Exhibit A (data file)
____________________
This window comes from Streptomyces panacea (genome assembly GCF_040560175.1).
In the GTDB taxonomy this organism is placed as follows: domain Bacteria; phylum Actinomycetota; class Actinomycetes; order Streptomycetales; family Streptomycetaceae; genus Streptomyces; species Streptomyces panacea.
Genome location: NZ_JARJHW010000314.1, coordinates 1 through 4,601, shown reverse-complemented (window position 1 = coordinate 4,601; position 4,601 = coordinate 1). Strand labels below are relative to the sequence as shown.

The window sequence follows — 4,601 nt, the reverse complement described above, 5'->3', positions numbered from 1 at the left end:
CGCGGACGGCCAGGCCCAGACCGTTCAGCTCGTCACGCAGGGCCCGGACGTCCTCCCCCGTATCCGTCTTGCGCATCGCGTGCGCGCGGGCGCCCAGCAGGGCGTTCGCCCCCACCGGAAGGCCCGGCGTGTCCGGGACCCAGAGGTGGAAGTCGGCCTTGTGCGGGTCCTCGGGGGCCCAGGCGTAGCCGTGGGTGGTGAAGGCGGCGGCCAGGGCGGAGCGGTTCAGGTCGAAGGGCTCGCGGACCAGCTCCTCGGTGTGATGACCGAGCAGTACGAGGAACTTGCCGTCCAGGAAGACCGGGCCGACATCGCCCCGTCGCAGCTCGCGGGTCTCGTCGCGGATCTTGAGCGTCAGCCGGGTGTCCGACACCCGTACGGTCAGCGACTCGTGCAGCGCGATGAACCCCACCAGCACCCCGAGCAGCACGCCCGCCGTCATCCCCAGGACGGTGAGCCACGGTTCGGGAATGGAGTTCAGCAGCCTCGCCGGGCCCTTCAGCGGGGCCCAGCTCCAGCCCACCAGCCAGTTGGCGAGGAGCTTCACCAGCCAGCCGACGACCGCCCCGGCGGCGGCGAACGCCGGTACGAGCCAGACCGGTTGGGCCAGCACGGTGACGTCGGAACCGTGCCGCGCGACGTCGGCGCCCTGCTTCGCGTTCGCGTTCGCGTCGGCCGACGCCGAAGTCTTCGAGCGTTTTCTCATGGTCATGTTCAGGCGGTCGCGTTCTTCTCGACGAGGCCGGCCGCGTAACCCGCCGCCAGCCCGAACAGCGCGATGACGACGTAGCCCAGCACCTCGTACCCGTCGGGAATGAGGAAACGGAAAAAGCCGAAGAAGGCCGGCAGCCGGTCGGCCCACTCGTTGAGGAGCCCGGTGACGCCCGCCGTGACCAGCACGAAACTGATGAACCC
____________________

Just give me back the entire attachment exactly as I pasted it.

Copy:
This window comes from Streptomyces panacea (genome assembly GCF_040560175.1).
In the GTDB taxonomy this organism is placed as follows: domain Bacteria; phylum Actinomycetota; class Actinomycetes; order Streptomycetales; family Streptomycetaceae; genus Streptomyces; species Streptomyces panacea.
Genome location: NZ_JARJHW010000314.1, coordinates 1 through 4,601, shown reverse-complemented (window position 1 = coordinate 4,601; position 4,601 = coordinate 1). Strand labels below are relative to the sequence as shown.

The window sequence follows — 4,601 nt, the reverse complement described above, 5'->3', positions numbered from 1 at the left end:
CGCGGACGGCCAGGCCCAGACCGTTCAGCTCGTCACGCAGGGCCCGGACGTCCTCCCCCGTATCCGTCTTGCGCATCGCGTGCGCGCGGGCGCCCAGCAGGGCGTTCGCCCCCACCGGAAGGCCCGGCGTGTCCGGGACCCAGAGGTGGAAGTCGGCCTTGTGCGGGTCCTCGGGGGCCCAGGCGTAGCCGTGGGTGGTGAAGGCGGCGGCCAGGGCGGAGCGGTTCAGGTCGAAGGGCTCGCGGACCAGCTCCTCGGTGTGATGACCGAGCAGTACGAGGAACTTGCCGTCCAGGAAGACCGGGCCGACATCGCCCCGTCGCAGCTCGCGGGTCTCGTCGCGGATCTTGAGCGTCAGCCGGGTGTCCGACACCCGTACGGTCAGCGACTCGTGCAGCGCGATGAACCCCACCAGCACCCCGAGCAGCACGCCCGCCGTCATCCCCAGGACGGTGAGCCACGGTTCGGGAATGGAGTTCAGCAGCCTCGCCGGGCCCTTCAGCGGGGCCCAGCTCCAGCCCACCAGCCAGTTGGCGAGGAGCTTCACCAGCCAGCCGACGACCGCCCCGGCGGCGGCGAACGCCGGTACGAGCCAGACCGGTTGGGCCAGCACGGTGACGTCGGAACCGTGCCGCGCGACGTCGGCGCCCTGCTTCGCGTTCGCGTTCGCGTCGGCCGACGCCGAAGTCTTCGAGCGTTTTCTCATGGTCATGTTCAGGCGGTCGCGTTCTTCTCGACGAGGCCGGCCGCGTAACCCGCCGCCAGCCCGAACAGCGCGATGACGACGTAGCCCAGCACCTCGTACCCGTCGGGAATGAGGAAACGGAAAAAGCCGAAGAAGGCCGGCAGCCGGTCGGCCCACTCGTTGAGGAGCCCGGTGACGCCCGCCGTGACCAGCACGAAACTGATGAACCC